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The Northman Is a Revenge Tale That Rejects Modernity
Robert Eggers's Viking epic pointedly makes no effort to adhere to any modern sense of morality or even logic.
A lot of what happens in The Northman, Robert Eggers’ Viking epic from last year, doesn’t make any sense. Or at least, it doesn’t make sense to modern standards. The film (which is currently on Peacock) is a brutal tale of revenge. Young Prince Amleth’s father has been murdered by his uncle, who has usurped his throne and married his widow, Amleth’s mother. An older Amleth (an impossibly jacked Alexander Skarsgård) grows up as a berserker with no purpose until a prophecy reminds him of his duty, and he travels to Iceland to do what must be done.
How Robert Eggers' The Northman Defies Modern Standards
Revenge stories are not uncommon in modern movies. Typically, they come with an inherent understanding of the barbarism that’s so often essential to the act of seeking revenge — to quote a phrase misattributed to Confusious, “Before you embark on a journey of revenge, dig two graves.” Even when the revenge-seeking in most modern films is justified, as in Kill Bill, John Wick, or The Revenant, there’s a nagging reluctance to fully endorse this eye-for-an-eye violence. We cheer John Wick’s rampage, but we’re also meant to lament that he’s “thinkin’ he’s back,” even as we’re glad he is for the sake of our entertainment. Gladiator, another revenge-minded movie set in ancient times, almost goes too far in the other direction. There’s a sense of desperate nobility to Maximus’ quest for vengeance in this life or the next.
The key throughline in all these revenge tales is that the central quest is framed, in some way, around our understanding of what revenge should be and look like as a modern audience. And, typically moviegoing audiences don’t personally have much personal experience with a bloody quest for vengeance at all costs. That means there’s usually a “tsk-tsking” of the acts, an attempt to rationalize them, or something else that makes revenge understandable as an act in the abstract.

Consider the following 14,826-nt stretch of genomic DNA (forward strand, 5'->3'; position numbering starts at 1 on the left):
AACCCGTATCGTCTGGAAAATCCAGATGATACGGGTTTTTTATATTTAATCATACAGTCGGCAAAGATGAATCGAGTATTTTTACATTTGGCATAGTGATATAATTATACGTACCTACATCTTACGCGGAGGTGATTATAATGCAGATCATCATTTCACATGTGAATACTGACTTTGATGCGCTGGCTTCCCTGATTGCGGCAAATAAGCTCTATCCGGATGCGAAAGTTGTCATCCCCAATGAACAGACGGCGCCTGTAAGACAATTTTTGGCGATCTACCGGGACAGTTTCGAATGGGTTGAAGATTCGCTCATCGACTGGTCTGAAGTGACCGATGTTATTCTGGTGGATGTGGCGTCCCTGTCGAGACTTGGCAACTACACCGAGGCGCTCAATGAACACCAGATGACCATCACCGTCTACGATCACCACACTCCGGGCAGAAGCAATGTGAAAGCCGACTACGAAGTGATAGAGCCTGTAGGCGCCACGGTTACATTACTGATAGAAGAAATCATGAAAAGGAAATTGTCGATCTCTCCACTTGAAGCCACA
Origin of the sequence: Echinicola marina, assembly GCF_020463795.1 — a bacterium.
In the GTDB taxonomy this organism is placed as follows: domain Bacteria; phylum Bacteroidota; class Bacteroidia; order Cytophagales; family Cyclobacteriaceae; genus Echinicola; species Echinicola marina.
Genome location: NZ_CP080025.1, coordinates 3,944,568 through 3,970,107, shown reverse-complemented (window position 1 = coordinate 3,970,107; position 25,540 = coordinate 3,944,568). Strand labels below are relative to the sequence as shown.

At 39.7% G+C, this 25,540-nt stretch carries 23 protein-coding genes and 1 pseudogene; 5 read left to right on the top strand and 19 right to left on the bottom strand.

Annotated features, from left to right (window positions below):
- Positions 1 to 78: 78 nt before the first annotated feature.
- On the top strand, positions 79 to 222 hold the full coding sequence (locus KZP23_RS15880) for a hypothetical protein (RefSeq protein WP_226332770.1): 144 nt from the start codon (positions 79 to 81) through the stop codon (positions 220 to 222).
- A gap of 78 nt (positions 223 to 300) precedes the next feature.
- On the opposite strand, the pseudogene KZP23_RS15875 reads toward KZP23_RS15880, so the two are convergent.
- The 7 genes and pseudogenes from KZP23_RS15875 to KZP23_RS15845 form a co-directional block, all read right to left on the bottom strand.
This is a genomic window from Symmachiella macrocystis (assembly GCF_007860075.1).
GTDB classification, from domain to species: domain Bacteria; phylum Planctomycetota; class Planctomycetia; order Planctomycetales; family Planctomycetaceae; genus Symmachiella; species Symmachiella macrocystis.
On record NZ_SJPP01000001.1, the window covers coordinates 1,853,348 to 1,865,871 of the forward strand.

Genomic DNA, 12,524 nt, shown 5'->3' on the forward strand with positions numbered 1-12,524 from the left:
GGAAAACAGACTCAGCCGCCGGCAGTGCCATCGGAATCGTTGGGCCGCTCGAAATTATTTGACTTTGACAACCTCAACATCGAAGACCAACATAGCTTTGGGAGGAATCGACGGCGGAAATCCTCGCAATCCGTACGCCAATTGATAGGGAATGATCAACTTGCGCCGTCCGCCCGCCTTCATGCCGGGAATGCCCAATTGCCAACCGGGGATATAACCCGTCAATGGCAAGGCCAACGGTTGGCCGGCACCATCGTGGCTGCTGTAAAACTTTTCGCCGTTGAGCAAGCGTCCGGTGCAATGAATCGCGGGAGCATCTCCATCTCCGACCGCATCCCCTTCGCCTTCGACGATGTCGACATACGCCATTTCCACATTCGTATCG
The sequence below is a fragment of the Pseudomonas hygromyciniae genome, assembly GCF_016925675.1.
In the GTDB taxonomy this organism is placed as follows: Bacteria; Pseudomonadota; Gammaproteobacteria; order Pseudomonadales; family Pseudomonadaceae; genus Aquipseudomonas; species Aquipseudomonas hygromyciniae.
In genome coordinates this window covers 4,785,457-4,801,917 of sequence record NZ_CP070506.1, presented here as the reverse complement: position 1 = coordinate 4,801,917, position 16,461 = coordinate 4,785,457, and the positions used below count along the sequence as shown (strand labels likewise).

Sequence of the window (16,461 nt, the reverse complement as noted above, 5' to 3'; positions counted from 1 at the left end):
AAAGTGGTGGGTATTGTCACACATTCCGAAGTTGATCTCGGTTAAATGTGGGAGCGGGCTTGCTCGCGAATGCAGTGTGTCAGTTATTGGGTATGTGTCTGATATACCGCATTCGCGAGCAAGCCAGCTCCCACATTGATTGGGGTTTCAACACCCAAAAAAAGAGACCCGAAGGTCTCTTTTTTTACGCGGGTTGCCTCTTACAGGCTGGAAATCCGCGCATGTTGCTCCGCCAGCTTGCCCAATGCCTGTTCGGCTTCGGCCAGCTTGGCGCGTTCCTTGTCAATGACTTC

The Northman, which is heavily inspired by Norse mythology, pointedly makes no effort to adhere to any modern sense of morality or even logic. The world of the Northman is a world where the mundane and the spiritual are one. When Amleth has prophetic visions, the film is not trying to signal that he’s crazy or thinks he sees something, nor is it going the High Fantasy route and making magic “real.” Instead, this is just what belief — and by extension, life — was in the early 10th Century. The Northman is not a historical epic nor a fantasy one. To Eggers, they’re one and the same.
Amleth’s journey is, even by revenge-seeking standards, not a typical one. Without spoiling the film’s fiery, dramatic climax, it should not be a shock to say this gruesome and grim movie about a gruesome and grim period of history does not have a sunny ending. Amleth makes choices that are self-destructive, that don’t make rational sense. There are times when he could have easily walked away from his quest for vengeance. Indeed, watching it in the 21st Century, you almost want to yell at the screen that he should have walked away.
But Amleth isn’t in the 21st Century. He’s in the 10th Century, and The Northman endorses — or at least fully depicts — his belief system and his way of life at this time in the world. If this makes the movie sometimes difficult to watch, that’s a fair price to pay. It’s not often that you see a big-budget movie so disinterested in the present day it’s being released into. It feels like a horrible time machine in the best possible way.